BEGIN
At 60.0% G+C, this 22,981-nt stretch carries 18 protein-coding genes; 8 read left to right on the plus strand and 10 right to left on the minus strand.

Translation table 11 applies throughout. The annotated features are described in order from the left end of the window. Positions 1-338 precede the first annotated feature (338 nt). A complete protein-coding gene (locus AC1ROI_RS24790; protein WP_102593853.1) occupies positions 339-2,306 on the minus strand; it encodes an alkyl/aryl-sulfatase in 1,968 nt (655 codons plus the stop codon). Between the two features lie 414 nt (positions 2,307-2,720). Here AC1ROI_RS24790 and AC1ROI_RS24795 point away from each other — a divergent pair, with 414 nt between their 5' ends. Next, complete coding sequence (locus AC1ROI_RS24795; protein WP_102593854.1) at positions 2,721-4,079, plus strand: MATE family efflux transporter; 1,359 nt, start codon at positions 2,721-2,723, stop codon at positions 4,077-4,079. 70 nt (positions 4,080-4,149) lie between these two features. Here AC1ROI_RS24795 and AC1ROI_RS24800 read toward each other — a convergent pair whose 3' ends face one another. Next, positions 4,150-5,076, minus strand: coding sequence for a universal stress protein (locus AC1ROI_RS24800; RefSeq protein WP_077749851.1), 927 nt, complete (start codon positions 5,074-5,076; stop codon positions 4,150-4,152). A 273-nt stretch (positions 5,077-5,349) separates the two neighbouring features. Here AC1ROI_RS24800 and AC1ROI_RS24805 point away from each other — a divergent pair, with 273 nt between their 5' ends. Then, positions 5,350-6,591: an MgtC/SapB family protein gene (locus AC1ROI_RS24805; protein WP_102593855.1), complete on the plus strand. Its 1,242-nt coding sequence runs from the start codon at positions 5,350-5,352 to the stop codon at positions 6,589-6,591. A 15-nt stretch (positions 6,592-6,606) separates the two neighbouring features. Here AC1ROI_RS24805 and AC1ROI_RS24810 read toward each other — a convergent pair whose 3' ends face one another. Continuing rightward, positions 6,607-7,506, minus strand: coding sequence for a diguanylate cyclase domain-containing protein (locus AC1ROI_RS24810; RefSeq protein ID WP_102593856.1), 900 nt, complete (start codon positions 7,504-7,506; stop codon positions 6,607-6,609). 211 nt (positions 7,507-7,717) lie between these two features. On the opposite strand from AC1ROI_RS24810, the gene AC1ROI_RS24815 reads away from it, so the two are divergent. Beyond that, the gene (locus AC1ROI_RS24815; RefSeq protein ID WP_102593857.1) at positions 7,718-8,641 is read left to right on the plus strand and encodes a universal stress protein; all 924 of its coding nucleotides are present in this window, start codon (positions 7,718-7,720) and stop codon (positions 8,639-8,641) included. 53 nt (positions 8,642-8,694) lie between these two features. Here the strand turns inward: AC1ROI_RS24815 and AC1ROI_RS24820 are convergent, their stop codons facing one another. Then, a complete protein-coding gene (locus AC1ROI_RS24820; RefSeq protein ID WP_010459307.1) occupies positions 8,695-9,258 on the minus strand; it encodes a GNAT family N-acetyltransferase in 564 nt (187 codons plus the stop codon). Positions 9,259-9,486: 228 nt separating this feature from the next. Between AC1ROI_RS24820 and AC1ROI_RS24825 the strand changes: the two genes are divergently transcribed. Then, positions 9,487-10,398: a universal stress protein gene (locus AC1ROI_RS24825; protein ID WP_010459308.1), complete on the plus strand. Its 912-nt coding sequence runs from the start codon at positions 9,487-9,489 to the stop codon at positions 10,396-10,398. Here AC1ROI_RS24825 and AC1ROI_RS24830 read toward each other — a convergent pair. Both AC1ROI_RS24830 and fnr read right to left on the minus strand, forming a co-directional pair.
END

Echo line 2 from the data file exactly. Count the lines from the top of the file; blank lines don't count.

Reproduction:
Translation table 11 applies throughout. The annotated features are described in order from the left end of the window. Positions 1-338 precede the first annotated feature (338 nt). A complete protein-coding gene (locus AC1ROI_RS24790; protein WP_102593853.1) occupies positions 339-2,306 on the minus strand; it encodes an alkyl/aryl-sulfatase in 1,968 nt (655 codons plus the stop codon). Between the two features lie 414 nt (positions 2,307-2,720). Here AC1ROI_RS24790 and AC1ROI_RS24795 point away from each other — a divergent pair, with 414 nt between their 5' ends. Next, complete coding sequence (locus AC1ROI_RS24795; protein WP_102593854.1) at positions 2,721-4,079, plus strand: MATE family efflux transporter; 1,359 nt, start codon at positions 2,721-2,723, stop codon at positions 4,077-4,079. 70 nt (positions 4,080-4,149) lie between these two features. Here AC1ROI_RS24795 and AC1ROI_RS24800 read toward each other — a convergent pair whose 3' ends face one another. Next, positions 4,150-5,076, minus strand: coding sequence for a universal stress protein (locus AC1ROI_RS24800; RefSeq protein WP_077749851.1), 927 nt, complete (start codon positions 5,074-5,076; stop codon positions 4,150-4,152). A 273-nt stretch (positions 5,077-5,349) separates the two neighbouring features. Here AC1ROI_RS24800 and AC1ROI_RS24805 point away from each other — a divergent pair, with 273 nt between their 5' ends. Then, positions 5,350-6,591: an MgtC/SapB family protein gene (locus AC1ROI_RS24805; protein WP_102593855.1), complete on the plus strand. Its 1,242-nt coding sequence runs from the start codon at positions 5,350-5,352 to the stop codon at positions 6,589-6,591. A 15-nt stretch (positions 6,592-6,606) separates the two neighbouring features. Here AC1ROI_RS24805 and AC1ROI_RS24810 read toward each other — a convergent pair whose 3' ends face one another. Continuing rightward, positions 6,607-7,506, minus strand: coding sequence for a diguanylate cyclase domain-containing protein (locus AC1ROI_RS24810; RefSeq protein ID WP_102593856.1), 900 nt, complete (start codon positions 7,504-7,506; stop codon positions 6,607-6,609). 211 nt (positions 7,507-7,717) lie between these two features. On the opposite strand from AC1ROI_RS24810, the gene AC1ROI_RS24815 reads away from it, so the two are divergent. Beyond that, the gene (locus AC1ROI_RS24815; RefSeq protein ID WP_102593857.1) at positions 7,718-8,641 is read left to right on the plus strand and encodes a universal stress protein; all 924 of its coding nucleotides are present in this window, start codon (positions 7,718-7,720) and stop codon (positions 8,639-8,641) included. 53 nt (positions 8,642-8,694) lie between these two features. Here the strand turns inward: AC1ROI_RS24815 and AC1ROI_RS24820 are convergent, their stop codons facing one another. Then, a complete protein-coding gene (locus AC1ROI_RS24820; RefSeq protein ID WP_010459307.1) occupies positions 8,695-9,258 on the minus strand; it encodes a GNAT family N-acetyltransferase in 564 nt (187 codons plus the stop codon). Positions 9,259-9,486: 228 nt separating this feature from the next. Between AC1ROI_RS24820 and AC1ROI_RS24825 the strand changes: the two genes are divergently transcribed. Then, positions 9,487-10,398: a universal stress protein gene (locus AC1ROI_RS24825; protein ID WP_010459308.1), complete on the plus strand. Its 912-nt coding sequence runs from the start codon at positions 9,487-9,489 to the stop codon at positions 10,396-10,398. Here AC1ROI_RS24825 and AC1ROI_RS24830 read toward each other — a convergent pair. Both AC1ROI_RS24830 and fnr read right to left on the minus strand, forming a co-directional pair.